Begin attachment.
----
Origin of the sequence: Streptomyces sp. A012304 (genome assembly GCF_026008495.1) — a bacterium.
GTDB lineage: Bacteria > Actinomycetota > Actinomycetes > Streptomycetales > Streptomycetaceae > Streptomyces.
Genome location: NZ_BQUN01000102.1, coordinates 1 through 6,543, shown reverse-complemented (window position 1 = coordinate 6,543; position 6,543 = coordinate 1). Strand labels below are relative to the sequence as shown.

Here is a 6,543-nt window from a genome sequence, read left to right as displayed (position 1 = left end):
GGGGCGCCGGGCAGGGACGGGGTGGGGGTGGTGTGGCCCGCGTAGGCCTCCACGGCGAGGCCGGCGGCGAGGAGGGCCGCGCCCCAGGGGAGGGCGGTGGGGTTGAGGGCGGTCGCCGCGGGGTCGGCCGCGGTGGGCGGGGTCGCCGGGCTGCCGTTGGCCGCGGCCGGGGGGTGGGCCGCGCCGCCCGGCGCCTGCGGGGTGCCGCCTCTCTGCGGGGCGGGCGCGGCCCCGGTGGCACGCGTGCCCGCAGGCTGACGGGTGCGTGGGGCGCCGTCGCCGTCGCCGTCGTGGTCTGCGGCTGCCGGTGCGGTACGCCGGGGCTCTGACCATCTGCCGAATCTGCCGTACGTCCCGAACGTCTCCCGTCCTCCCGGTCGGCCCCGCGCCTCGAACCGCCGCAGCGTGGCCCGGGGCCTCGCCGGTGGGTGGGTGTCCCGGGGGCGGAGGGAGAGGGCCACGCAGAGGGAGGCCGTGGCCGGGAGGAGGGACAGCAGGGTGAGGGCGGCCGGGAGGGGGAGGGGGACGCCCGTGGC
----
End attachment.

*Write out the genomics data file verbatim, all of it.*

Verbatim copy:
Origin of the sequence: Streptomyces sp. A012304 (genome assembly GCF_026008495.1) — a bacterium.
GTDB lineage: Bacteria > Actinomycetota > Actinomycetes > Streptomycetales > Streptomycetaceae > Streptomyces.
Genome location: NZ_BQUN01000102.1, coordinates 1 through 6,543, shown reverse-complemented (window position 1 = coordinate 6,543; position 6,543 = coordinate 1). Strand labels below are relative to the sequence as shown.

Here is a 6,543-nt window from a genome sequence, read left to right as displayed (position 1 = left end):
GGGGCGCCGGGCAGGGACGGGGTGGGGGTGGTGTGGCCCGCGTAGGCCTCCACGGCGAGGCCGGCGGCGAGGAGGGCCGCGCCCCAGGGGAGGGCGGTGGGGTTGAGGGCGGTCGCCGCGGGGTCGGCCGCGGTGGGCGGGGTCGCCGGGCTGCCGTTGGCCGCGGCCGGGGGGTGGGCCGCGCCGCCCGGCGCCTGCGGGGTGCCGCCTCTCTGCGGGGCGGGCGCGGCCCCGGTGGCACGCGTGCCCGCAGGCTGACGGGTGCGTGGGGCGCCGTCGCCGTCGCCGTCGTGGTCTGCGGCTGCCGGTGCGGTACGCCGGGGCTCTGACCATCTGCCGAATCTGCCGTACGTCCCGAACGTCTCCCGTCCTCCCGGTCGGCCCCGCGCCTCGAACCGCCGCAGCGTGGCCCGGGGCCTCGCCGGTGGGTGGGTGTCCCGGGGGCGGAGGGAGAGGGCCACGCAGAGGGAGGCCGTGGCCGGGAGGAGGGACAGCAGGGTGAGGGCGGCCGGGAGGGGGAGGGGGACGCCCGTGGC